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July 6, 2018

Mt 9: 9-13

As Jesus was walking along, he saw a man called Matthew sitting at the tax booth; and he said to him, “Follow me.” And he got up and followed him. And as he sat at dinner in the house, many tax collectors and sinners came and were sitting with him and his disciples. When the Pharisees saw this, they said to his disciples, “Why does your teacher eat with tax collectors and sinners?”

But when he heard this, he said, “Those who are well have no need of a physician, but those who are sick. Go and learn what this means, ‘I desire mercy, not sacrifice.’ For I have come to call not the righteous but sinners.”

New Revised Standard Version, copyright 1989, by the National Council of the Churches of Christ in the United States of America. Used by permission. All rights reserved. USCCB approved.

God’s judgment differs from ours

Taken together, today’s readings (including Amos 8: 4-6, 9-12 and Psalm 119: 2, 10, 20, 30, 40, 131) reveal that God’s perspective and desires are sometimes (most times?) quite different from our own. We are ready to sell and make profit, to decide who is in and who is out. We justify ourselves by making laws that benefit us and then devotedly avow to follow the law as law, as if we do not have the option to write them differently.

Then Jesus comes along and selects the person we have excluded. And the one selected is not even a “good” one, rather one who threatens our safety and commits crime against the people. Still, Jesus welcomes, eats, laughs and loves with him, his friends and family, all of which seems to make the law abiding holy feel terribly uncomfortable.

They ask: Why does your teacher eat with them? The disciples answer: Why do you care with whom my teacher eats? Are you hungry for the word of the Lord? Why are you surprised that who God chooses is about what God wants? Is there something about God’s mercy that makes you uncomfortable? If you want to know why my teacher eats with them, you can ask my teacher.

—Carol Ackels is the director of the Ignatian Spirituality Institute and a spiritual director in the Ignatian tradition and Senior Ignatian Fellow at Montserrat Jesuit Retreat House, Lake Dallas, Texas.

Prayer

Jesus, you love us,
this I know,
but too often I forget
there are no exceptions.
I grapple with the reality
that the Word became flesh
and you camped among us.
Will you give me hunger
to sit at strangers’ tables
so I too can develop friendships?
Will you teach me
to see what you see
hear what you hear,
love what you love,
in me and others?
Jesus, give me the grace
to desire the mercy
You desire to give.

Amen.

—Carol Ackels

 


Please share the Good Word with your friends!

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Ignatian spirituality reminds us that God pursues us in the routines of our home and work life, and in the hopes and fears of life's challenges. The founder of the Jesuits, Saint Ignatius of Loyola, created the Spiritual Exercises to deepen our relationship with Christ and to move our contemplation into service. May this prayer site anchor your day and strengthen your resolve to remember what truly matters.

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July 6, 2018

Mt 9: 9-13

As Jesus was walking along, he saw a man called Matthew sitting at the tax booth; and he said to him, “Follow me.” And he got up and followed him. And as he sat at dinner in the house, many tax collectors and sinners came and were sitting with him and his disciples. When the Pharisees saw this, they said to his disciples, “Why does your teacher eat with tax collectors and sinners?”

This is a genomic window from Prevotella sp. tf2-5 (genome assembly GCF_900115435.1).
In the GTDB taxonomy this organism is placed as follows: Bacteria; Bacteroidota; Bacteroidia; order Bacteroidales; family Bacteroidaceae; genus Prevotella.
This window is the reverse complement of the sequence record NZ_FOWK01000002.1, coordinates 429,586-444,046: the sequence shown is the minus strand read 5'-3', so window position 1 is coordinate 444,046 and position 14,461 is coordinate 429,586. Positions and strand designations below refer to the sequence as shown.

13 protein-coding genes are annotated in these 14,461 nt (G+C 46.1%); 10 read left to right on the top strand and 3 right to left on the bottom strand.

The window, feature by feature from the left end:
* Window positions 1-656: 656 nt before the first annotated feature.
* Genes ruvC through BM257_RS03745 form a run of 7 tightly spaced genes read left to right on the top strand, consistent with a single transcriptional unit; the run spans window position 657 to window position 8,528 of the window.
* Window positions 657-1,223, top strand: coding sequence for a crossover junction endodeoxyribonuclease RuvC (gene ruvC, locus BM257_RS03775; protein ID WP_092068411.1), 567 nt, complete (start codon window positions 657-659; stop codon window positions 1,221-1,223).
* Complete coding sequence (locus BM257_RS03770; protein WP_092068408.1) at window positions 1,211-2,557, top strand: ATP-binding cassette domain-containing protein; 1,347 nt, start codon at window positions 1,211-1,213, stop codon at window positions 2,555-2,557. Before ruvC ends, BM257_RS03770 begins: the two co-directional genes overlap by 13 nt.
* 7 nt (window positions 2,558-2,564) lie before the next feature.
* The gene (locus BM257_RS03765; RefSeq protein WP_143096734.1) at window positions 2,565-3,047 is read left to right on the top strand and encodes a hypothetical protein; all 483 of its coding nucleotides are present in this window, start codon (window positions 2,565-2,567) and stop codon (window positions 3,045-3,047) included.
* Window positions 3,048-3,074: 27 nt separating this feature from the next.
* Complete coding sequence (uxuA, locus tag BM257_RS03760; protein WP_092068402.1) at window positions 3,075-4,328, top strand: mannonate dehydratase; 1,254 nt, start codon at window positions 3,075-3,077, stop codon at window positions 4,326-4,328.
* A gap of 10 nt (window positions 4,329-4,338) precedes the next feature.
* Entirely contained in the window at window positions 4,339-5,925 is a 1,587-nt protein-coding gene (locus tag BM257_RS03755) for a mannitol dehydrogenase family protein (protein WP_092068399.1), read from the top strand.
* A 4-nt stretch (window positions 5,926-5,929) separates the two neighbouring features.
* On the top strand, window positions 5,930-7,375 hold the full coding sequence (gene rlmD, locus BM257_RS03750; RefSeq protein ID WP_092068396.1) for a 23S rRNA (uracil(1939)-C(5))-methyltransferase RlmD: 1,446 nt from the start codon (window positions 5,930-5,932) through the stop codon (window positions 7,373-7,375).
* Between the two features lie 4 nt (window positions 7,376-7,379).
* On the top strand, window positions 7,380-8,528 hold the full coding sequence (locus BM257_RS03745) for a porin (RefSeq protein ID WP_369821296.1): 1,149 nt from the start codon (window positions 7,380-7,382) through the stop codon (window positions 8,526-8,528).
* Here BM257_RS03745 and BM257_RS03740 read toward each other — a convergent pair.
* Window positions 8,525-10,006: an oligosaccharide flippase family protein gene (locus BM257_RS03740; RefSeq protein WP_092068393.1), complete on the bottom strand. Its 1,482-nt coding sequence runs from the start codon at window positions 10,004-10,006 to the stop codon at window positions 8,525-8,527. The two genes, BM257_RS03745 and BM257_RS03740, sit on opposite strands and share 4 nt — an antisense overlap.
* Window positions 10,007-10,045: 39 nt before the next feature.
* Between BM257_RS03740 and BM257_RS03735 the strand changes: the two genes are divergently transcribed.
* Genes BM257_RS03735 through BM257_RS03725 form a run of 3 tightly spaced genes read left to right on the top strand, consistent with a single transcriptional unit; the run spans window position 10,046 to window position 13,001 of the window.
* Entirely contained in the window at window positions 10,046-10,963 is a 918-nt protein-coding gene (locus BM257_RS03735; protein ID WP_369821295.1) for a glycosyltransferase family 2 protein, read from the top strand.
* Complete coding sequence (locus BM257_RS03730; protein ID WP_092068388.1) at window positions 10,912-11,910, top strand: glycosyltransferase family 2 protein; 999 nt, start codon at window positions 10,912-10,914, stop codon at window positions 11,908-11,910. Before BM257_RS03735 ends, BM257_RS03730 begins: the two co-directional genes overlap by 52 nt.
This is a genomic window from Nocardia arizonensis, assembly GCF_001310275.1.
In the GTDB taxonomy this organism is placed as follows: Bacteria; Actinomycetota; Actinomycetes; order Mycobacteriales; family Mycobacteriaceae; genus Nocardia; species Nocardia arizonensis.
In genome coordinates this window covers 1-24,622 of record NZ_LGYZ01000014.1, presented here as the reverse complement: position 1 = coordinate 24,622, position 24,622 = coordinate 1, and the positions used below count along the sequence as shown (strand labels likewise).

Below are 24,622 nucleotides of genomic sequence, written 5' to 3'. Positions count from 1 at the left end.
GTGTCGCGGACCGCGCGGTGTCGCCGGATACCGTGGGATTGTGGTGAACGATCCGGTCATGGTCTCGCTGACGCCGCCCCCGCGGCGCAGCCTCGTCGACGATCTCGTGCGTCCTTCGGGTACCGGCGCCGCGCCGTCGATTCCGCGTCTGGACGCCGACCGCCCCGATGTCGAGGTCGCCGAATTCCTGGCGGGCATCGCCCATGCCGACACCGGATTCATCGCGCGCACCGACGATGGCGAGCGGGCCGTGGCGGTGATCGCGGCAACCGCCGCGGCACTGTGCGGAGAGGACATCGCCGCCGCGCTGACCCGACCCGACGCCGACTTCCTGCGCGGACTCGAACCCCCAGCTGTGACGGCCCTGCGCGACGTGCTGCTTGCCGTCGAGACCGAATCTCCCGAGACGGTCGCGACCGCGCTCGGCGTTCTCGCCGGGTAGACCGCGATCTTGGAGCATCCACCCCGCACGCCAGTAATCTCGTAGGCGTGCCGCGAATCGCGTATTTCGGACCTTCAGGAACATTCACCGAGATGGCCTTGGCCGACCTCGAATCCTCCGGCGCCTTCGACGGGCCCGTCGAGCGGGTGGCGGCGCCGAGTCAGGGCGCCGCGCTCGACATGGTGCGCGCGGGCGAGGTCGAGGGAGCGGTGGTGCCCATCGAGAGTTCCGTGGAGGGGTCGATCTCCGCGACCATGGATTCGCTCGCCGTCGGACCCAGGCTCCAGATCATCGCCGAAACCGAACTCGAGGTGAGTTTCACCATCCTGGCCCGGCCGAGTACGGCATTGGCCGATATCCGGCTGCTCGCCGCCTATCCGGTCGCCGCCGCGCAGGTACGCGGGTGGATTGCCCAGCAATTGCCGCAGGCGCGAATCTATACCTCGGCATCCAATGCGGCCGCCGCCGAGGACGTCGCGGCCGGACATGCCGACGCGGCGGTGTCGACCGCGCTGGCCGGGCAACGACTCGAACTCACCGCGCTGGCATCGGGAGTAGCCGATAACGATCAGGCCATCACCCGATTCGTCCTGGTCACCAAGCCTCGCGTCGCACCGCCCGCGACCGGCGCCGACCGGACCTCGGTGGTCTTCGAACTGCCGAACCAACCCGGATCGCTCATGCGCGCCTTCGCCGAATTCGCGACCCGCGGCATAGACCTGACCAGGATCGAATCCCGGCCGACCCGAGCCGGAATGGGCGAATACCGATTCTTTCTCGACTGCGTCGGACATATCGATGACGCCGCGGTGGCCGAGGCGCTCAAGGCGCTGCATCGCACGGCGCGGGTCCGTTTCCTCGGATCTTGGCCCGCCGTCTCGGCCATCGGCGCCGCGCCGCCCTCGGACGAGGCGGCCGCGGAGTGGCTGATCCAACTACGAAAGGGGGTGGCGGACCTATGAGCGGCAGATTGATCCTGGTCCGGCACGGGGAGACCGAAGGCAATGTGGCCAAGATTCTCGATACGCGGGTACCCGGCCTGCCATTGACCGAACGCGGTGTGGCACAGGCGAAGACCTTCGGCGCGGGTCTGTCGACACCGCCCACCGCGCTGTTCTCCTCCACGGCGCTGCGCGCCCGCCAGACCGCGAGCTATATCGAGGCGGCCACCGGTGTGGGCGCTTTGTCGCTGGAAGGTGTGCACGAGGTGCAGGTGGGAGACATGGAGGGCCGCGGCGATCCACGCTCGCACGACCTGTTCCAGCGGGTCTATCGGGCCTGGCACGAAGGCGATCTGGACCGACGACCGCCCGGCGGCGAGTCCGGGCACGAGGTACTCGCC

But when he heard this, he said, “Those who are well have no need of a physician, but those who are sick. Go and learn what this means, ‘I desire mercy, not sacrifice.’ For I have come to call not the righteous but sinners.”

New Revised Standard Version, copyright 1989, by the National Council of the Churches of Christ in the United States of America. Used by permission. All rights reserved. USCCB approved.

God’s judgment differs from ours

Taken together, today’s readings (including Amos 8: 4-6, 9-12 and Psalm 119: 2, 10, 20, 30, 40, 131) reveal that God’s perspective and desires are sometimes (most times?) quite different from our own. We are ready to sell and make profit, to decide who is in and who is out. We justify ourselves by making laws that benefit us and then devotedly avow to follow the law as law, as if we do not have the option to write them differently.

Then Jesus comes along and selects the person we have excluded. And the one selected is not even a “good” one, rather one who threatens our safety and commits crime against the people. Still, Jesus welcomes, eats, laughs and loves with him, his friends and family, all of which seems to make the law abiding holy feel terribly uncomfortable.

They ask: Why does your teacher eat with them? The disciples answer: Why do you care with whom my teacher eats? Are you hungry for the word of the Lord? Why are you surprised that who God chooses is about what God wants? Is there something about God’s mercy that makes you uncomfortable? If you want to know why my teacher eats with them, you can ask my teacher.

—Carol Ackels is the director of the Ignatian Spirituality Institute and a spiritual director in the Ignatian tradition and Senior Ignatian Fellow at Montserrat Jesuit Retreat House, Lake Dallas, Texas.

Prayer

Jesus, you love us,
this I know,
but too often I forget
there are no exceptions.
I grapple with the reality
that the Word became flesh
and you camped among us.
Will you give me hunger
to sit at strangers’ tables
so I too can develop friendships?
Will you teach me
to see what you see
hear what you hear,
love what you love,
in me and others?
Jesus, give me the grace
to desire the mercy
You desire to give.

Amen.

—Carol Ackels

 


Please share the Good Word with your friends!